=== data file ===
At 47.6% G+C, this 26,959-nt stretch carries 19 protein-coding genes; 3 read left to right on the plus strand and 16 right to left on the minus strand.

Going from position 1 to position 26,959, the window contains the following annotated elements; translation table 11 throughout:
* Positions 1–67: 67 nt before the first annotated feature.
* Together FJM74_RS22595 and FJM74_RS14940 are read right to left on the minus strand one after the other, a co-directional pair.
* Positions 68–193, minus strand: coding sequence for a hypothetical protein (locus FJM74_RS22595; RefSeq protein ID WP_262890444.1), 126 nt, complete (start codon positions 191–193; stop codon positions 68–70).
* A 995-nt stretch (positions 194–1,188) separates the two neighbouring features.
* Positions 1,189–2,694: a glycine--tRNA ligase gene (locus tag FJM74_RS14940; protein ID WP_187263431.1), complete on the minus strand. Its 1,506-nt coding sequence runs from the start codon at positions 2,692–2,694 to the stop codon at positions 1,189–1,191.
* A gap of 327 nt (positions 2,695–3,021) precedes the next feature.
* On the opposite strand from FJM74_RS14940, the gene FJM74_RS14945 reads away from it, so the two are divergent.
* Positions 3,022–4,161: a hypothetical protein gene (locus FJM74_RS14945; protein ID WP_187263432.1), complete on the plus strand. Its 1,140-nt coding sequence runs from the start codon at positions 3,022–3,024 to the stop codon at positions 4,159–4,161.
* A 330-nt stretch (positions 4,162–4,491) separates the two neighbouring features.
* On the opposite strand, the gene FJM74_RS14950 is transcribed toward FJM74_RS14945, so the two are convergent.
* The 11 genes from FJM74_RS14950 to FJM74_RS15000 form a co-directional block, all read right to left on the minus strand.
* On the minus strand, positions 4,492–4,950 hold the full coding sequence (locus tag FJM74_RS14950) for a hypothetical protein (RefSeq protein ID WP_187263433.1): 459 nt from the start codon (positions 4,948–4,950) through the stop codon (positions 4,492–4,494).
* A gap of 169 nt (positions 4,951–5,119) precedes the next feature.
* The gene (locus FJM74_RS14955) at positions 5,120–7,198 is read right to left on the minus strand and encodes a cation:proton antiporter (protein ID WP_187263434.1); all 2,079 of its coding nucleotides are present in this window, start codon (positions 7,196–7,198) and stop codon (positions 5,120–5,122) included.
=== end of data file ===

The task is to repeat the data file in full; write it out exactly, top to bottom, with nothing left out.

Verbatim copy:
At 47.6% G+C, this 26,959-nt stretch carries 19 protein-coding genes; 3 read left to right on the plus strand and 16 right to left on the minus strand.

Going from position 1 to position 26,959, the window contains the following annotated elements; translation table 11 throughout:
* Positions 1–67: 67 nt before the first annotated feature.
* Together FJM74_RS22595 and FJM74_RS14940 are read right to left on the minus strand one after the other, a co-directional pair.
* Positions 68–193, minus strand: coding sequence for a hypothetical protein (locus FJM74_RS22595; RefSeq protein ID WP_262890444.1), 126 nt, complete (start codon positions 191–193; stop codon positions 68–70).
* A 995-nt stretch (positions 194–1,188) separates the two neighbouring features.
* Positions 1,189–2,694: a glycine--tRNA ligase gene (locus tag FJM74_RS14940; protein ID WP_187263431.1), complete on the minus strand. Its 1,506-nt coding sequence runs from the start codon at positions 2,692–2,694 to the stop codon at positions 1,189–1,191.
* A gap of 327 nt (positions 2,695–3,021) precedes the next feature.
* On the opposite strand from FJM74_RS14940, the gene FJM74_RS14945 reads away from it, so the two are divergent.
* Positions 3,022–4,161: a hypothetical protein gene (locus FJM74_RS14945; protein ID WP_187263432.1), complete on the plus strand. Its 1,140-nt coding sequence runs from the start codon at positions 3,022–3,024 to the stop codon at positions 4,159–4,161.
* A 330-nt stretch (positions 4,162–4,491) separates the two neighbouring features.
* On the opposite strand, the gene FJM74_RS14950 is transcribed toward FJM74_RS14945, so the two are convergent.
* The 11 genes from FJM74_RS14950 to FJM74_RS15000 form a co-directional block, all read right to left on the minus strand.
* On the minus strand, positions 4,492–4,950 hold the full coding sequence (locus tag FJM74_RS14950) for a hypothetical protein (RefSeq protein ID WP_187263433.1): 459 nt from the start codon (positions 4,948–4,950) through the stop codon (positions 4,492–4,494).
* A gap of 169 nt (positions 4,951–5,119) precedes the next feature.
* The gene (locus FJM74_RS14955) at positions 5,120–7,198 is read right to left on the minus strand and encodes a cation:proton antiporter (protein ID WP_187263434.1); all 2,079 of its coding nucleotides are present in this window, start codon (positions 7,196–7,198) and stop codon (positions 5,120–5,122) included.